The Y-12 National Security Complex recently fulfilled its commitment to provide low-enriched uranium, or LEU, as feedstock to fuel the “Safe LOW-POwer Kritical Experiment” (SLOWPOKE) research reactor in Kingston, Jamaica.
“Our role is to produce the uranium dioxide feedstock and to manage fabrication of LEU fuel pins for the reactor core to enable conversion from highly enriched uranium, or HEU, to LEU,” said John Creasy of Y‑12’s Nuclear Nonproliferation and Global Security Programs.
The new pins, made of low enriched uranium dioxide powder, will replace those made with weapons-useable HEU, thus making the reactor fuel less desirable to terrorists. Y-12 has a long history of supporting the U.S. Department of Energy’s nuclear nonproliferation activities throughout the world. This project is just one of several HEU-to-LEU conversion efforts in which Y-12 has participated in support of the Department’s Global Threat Reduction Initiative, or GTRI.
The last shipment of uranium dioxide feedstock was shipped last month to Atomic Energy of Canada Limited, where it will be fabricated into fuel pins. AECL was selected because it designed the original SLOWPOKE reactor.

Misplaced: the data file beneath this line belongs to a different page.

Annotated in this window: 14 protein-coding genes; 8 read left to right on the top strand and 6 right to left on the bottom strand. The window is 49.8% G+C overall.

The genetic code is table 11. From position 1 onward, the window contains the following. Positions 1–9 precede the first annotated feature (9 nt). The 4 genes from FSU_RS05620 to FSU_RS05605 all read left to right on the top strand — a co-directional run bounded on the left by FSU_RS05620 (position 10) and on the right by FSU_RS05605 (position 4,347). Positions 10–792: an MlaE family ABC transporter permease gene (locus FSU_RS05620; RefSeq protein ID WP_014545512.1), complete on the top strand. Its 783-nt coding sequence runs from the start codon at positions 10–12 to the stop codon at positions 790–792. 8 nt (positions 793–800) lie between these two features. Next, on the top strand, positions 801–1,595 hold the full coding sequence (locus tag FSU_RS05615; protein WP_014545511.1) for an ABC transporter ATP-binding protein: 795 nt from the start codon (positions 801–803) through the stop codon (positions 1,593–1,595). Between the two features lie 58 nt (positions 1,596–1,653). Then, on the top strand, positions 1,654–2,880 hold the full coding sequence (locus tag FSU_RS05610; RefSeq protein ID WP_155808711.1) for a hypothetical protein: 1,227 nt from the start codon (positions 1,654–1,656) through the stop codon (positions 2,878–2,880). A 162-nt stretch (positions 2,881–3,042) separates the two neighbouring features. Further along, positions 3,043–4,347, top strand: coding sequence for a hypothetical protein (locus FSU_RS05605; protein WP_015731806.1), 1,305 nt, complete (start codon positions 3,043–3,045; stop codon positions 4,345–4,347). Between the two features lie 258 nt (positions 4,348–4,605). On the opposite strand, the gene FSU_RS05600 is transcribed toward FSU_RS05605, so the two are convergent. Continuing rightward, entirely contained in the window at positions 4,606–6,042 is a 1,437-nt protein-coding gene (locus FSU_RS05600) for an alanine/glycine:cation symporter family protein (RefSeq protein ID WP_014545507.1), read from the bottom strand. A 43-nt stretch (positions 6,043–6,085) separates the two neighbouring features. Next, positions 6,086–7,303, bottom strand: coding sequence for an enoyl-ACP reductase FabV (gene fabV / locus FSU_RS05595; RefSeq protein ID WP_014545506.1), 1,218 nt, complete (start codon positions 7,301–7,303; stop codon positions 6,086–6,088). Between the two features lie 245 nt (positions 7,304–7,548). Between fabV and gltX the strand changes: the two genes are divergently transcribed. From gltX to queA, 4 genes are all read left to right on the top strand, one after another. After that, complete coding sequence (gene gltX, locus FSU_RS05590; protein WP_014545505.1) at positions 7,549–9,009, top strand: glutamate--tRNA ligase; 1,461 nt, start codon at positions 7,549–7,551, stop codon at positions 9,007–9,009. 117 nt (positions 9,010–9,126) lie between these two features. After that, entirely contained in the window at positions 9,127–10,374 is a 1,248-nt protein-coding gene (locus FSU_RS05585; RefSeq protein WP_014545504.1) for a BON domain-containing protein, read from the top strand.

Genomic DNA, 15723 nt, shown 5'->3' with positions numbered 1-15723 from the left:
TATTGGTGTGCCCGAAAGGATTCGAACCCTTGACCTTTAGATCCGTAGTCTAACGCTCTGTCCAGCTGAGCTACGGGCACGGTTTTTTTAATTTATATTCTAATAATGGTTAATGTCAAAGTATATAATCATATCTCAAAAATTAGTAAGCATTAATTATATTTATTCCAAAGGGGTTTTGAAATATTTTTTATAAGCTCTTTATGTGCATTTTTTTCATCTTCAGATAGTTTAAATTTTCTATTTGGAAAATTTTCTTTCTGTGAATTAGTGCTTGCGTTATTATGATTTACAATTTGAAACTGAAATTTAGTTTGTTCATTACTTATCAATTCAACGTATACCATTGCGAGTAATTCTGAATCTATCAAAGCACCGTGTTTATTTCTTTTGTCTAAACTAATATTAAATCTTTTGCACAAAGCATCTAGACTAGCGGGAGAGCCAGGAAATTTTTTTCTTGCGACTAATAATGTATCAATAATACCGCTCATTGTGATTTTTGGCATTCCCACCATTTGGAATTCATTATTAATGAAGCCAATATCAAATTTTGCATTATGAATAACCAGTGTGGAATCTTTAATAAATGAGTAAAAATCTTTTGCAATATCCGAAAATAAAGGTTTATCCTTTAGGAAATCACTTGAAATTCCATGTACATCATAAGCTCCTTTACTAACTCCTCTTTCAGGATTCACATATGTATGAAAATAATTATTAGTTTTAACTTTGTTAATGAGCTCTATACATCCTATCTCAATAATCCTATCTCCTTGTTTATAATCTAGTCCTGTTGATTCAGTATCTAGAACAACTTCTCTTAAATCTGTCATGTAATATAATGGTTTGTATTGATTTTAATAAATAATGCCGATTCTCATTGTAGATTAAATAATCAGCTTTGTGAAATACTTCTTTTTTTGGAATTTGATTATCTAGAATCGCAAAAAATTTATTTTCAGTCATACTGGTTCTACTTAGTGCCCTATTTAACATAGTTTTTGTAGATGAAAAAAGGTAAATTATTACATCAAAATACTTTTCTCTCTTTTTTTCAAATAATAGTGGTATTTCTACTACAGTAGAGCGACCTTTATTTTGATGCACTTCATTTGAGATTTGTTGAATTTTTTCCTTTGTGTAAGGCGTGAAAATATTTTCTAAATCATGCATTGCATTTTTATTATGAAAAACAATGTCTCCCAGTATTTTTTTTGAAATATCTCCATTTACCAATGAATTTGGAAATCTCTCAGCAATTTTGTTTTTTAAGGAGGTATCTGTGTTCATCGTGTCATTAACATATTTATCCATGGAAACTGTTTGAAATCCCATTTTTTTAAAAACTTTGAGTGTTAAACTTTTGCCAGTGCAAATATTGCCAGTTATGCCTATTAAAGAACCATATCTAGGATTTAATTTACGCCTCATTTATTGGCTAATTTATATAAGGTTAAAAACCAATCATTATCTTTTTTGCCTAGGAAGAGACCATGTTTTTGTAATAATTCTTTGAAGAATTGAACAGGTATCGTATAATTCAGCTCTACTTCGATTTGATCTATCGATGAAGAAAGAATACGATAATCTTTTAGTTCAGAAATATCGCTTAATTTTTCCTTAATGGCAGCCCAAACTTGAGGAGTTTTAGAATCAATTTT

“Our involvement does not stop there,” said Terryann Nelson of Y-12’s Nuclear Nonproliferation and Global Security Programs. “Y-12’s expertise in metallurgy and quality assurance is being used to ensure high-quality cladding for the new fuel pins.” Cladding is the outer layer of the fuel rods, standing between the coolant and the nuclear fuel.
Y-12 is partnering with Cameco Zircatech to produce the unique zirconium alloy components needed to complete the fuel fabrication. Those components will be shipped to AECL for the fuel pin manufacturing. AECL will form the fuel pins, which will be assembled into the new reactor core at the reactor facility in Jamaica. The fuel assembly looks similar to 300 pencils standing upright in a circle that’s about twice the size of a coffee can.
Once fuel fabrication is completed, the fuel pins will be shipped to Y-12 for interim storage until the Jamaican reactor is ready to receive them. GTRI estimates that the reactor’s core conversion process will be completed in 2015.
GTRI, working with Y-12, assists research reactor operators around the world in performing feasibility studies and safety analyses required for regulatory approval to convert, procuring LEU replacement fuels, developing and qualifying new LEU fuels to convert high performance reactors, and supporting the development of LEU fuel fabrication capability to commercially produce new high-density fuel.